There Are No Points For Second Place

After a second place finish by the Seattle University women’s golf team, you would expect head coach Marc Chandonnet to be ecstatic; or at least happy. However, his first few sentences came with a noticeable sense
of disappointment.

“We got off to a slow start,” Chandonnet said. “New Mexico State got a hole-in-one right off the bat, and our girls started to lose focus.”

Then again, this is Division 1 athletics and no one plays to finish second. Many people would think that second place was good enough; a mistake on their part, not his. Disappointment is all too common in athletics, but disappointment is not a negative thing. It is not a bad thing. For an athlete, disappointment turns into a drive to be better; and that drive can be the difference between first and second place. This is a very good thing.

An athlete that does not have the drive to get better is like a car with no engine. It will roll along with enough people to push it, but it will never work on its own. This idea, this drive, pushes Chandonnet and his team to get better each day.

For those of you that may not know, Seattle U has a very good women’s golf team and over this past weekend, they took second place at the WAC Women’s Golf Championship. The team came into the tournament with high hopes of an overall victory but, despite repeating their second place finish from last year, played three quality rounds of golf.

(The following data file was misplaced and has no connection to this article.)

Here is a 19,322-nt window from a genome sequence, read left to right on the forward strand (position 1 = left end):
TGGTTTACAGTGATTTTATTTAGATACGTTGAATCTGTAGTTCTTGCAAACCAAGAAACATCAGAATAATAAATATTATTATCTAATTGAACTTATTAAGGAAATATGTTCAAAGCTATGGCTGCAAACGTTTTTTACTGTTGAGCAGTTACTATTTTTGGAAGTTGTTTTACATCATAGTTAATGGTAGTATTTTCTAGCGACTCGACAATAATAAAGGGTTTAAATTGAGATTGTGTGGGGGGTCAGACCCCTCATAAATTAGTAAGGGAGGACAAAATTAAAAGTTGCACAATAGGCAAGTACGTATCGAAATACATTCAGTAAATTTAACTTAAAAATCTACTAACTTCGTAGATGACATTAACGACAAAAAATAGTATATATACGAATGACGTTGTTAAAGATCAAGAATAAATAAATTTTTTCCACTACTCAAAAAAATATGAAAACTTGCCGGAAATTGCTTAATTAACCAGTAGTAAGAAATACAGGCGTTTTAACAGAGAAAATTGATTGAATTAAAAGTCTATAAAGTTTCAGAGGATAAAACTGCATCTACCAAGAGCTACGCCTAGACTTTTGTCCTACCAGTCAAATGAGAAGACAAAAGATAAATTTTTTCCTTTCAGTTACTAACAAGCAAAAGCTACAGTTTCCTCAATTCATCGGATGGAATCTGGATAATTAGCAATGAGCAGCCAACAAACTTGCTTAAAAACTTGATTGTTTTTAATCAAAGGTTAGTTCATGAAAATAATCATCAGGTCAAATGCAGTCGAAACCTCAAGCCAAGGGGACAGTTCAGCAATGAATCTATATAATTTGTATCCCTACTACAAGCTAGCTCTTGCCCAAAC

“They all played their hearts out this weekend,” Marc said. “There is a lot of pressure that comes with playing golf at a high level.”

As Chandonnet and the women’s golf team look towards next year, the prospects are even higher and a first place finish is clearly the goal. Although losing two seniors from the overall team, all five girls on the travel squad will be coming back next year.

With four juniors and a freshman on the squad, the earlier disappointment was replaced by excitement as he looked towards the future of his team. Seattle University has not won the WAC Championship in the past 20 years and Chandonnet is clearly hungry for that to change.

In his last comments, Chandonnet put it best.

“New Mexico State has won the past three years and we’re getting tired of it,” he said.
The tournament took place at beautiful Semiahmoo Country Club starting on Friday and ended on Sunday. Five women represented Seattle U, one of whom stood out from the crowd.

Junior Dorsey Addicks ended her weekend tied for second after shooting just 3-over-par on the tournament.
“[Addicks] played amazing,” Chandonnet said. “I knew she was going to be a good player, but I didn’t know she would be playing at the level she is now.”

Addicks’ second round 71 matched the tournament’s lowest individual round score, and put her into first place after two rounds. Despite shooting a third round 75, Dorsey ended the tournament in very good position, only two strokes behind the leader.

Junior Ellen Brantberg made a top 10 finish after shooting 10-over-par for the tournament. Her second day 73 put her into a three-way tie for the seventh spot. Junior Jamie Huo ended the weekend at 12-over-par, in 12th position. Junior Alexus Song ended at 17-over-par, in 17th position. Freshman Yen Ting Wong ended at 22-over-par, in 25th position.

Addicks, along with her teammate Song, also made first team All-WAC as announced at the end of the weekend.

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